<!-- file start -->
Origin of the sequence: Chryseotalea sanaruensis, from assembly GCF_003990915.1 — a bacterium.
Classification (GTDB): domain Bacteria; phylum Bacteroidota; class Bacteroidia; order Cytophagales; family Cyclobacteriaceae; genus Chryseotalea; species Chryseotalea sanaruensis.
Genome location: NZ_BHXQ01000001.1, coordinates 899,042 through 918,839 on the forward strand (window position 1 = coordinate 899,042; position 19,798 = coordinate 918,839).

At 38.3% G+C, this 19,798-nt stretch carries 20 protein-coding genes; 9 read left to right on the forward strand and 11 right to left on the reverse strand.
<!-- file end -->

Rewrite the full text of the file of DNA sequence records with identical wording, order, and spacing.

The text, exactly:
Origin of the sequence: Chryseotalea sanaruensis, from assembly GCF_003990915.1 — a bacterium.
Classification (GTDB): domain Bacteria; phylum Bacteroidota; class Bacteroidia; order Cytophagales; family Cyclobacteriaceae; genus Chryseotalea; species Chryseotalea sanaruensis.
Genome location: NZ_BHXQ01000001.1, coordinates 899,042 through 918,839 on the forward strand (window position 1 = coordinate 899,042; position 19,798 = coordinate 918,839).

At 38.3% G+C, this 19,798-nt stretch carries 20 protein-coding genes; 9 read left to right on the forward strand and 11 right to left on the reverse strand.